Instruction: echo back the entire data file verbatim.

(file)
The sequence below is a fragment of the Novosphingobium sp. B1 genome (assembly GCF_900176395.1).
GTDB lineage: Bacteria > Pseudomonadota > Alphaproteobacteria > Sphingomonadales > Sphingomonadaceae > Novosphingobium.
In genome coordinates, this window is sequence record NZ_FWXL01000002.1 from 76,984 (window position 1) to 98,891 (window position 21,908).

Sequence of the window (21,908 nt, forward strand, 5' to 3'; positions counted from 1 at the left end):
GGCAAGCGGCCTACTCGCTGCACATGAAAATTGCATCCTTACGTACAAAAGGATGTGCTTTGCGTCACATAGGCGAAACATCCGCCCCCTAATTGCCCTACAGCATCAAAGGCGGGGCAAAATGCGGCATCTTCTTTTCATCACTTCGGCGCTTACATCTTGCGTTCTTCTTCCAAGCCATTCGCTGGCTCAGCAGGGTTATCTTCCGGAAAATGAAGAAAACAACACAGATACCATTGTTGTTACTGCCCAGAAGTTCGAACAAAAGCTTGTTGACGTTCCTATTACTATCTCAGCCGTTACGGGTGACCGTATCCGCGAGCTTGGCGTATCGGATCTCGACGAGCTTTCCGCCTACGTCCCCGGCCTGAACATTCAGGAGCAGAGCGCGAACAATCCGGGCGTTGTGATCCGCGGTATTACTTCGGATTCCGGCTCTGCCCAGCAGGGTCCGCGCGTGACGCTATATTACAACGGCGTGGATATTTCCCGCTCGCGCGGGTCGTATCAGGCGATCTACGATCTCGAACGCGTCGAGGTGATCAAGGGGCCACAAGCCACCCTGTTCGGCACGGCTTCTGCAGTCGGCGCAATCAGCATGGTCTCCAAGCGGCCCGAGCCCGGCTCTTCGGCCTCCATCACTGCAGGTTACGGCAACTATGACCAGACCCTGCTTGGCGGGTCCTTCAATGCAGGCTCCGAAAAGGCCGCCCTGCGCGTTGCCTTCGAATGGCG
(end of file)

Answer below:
The sequence below is a fragment of the Novosphingobium sp. B1 genome (assembly GCF_900176395.1).
GTDB lineage: Bacteria > Pseudomonadota > Alphaproteobacteria > Sphingomonadales > Sphingomonadaceae > Novosphingobium.
In genome coordinates, this window is sequence record NZ_FWXL01000002.1 from 76,984 (window position 1) to 98,891 (window position 21,908).

Sequence of the window (21,908 nt, forward strand, 5' to 3'; positions counted from 1 at the left end):
GGCAAGCGGCCTACTCGCTGCACATGAAAATTGCATCCTTACGTACAAAAGGATGTGCTTTGCGTCACATAGGCGAAACATCCGCCCCCTAATTGCCCTACAGCATCAAAGGCGGGGCAAAATGCGGCATCTTCTTTTCATCACTTCGGCGCTTACATCTTGCGTTCTTCTTCCAAGCCATTCGCTGGCTCAGCAGGGTTATCTTCCGGAAAATGAAGAAAACAACACAGATACCATTGTTGTTACTGCCCAGAAGTTCGAACAAAAGCTTGTTGACGTTCCTATTACTATCTCAGCCGTTACGGGTGACCGTATCCGCGAGCTTGGCGTATCGGATCTCGACGAGCTTTCCGCCTACGTCCCCGGCCTGAACATTCAGGAGCAGAGCGCGAACAATCCGGGCGTTGTGATCCGCGGTATTACTTCGGATTCCGGCTCTGCCCAGCAGGGTCCGCGCGTGACGCTATATTACAACGGCGTGGATATTTCCCGCTCGCGCGGGTCGTATCAGGCGATCTACGATCTCGAACGCGTCGAGGTGATCAAGGGGCCACAAGCCACCCTGTTCGGCACGGCTTCTGCAGTCGGCGCAATCAGCATGGTCTCCAAGCGGCCCGAGCCCGGCTCTTCGGCCTCCATCACTGCAGGTTACGGCAACTATGACCAGACCCTGCTTGGCGGGTCCTTCAATGCAGGCTCCGAAAAGGCCGCCCTGCGCGTTGCCTTCGAATGGCG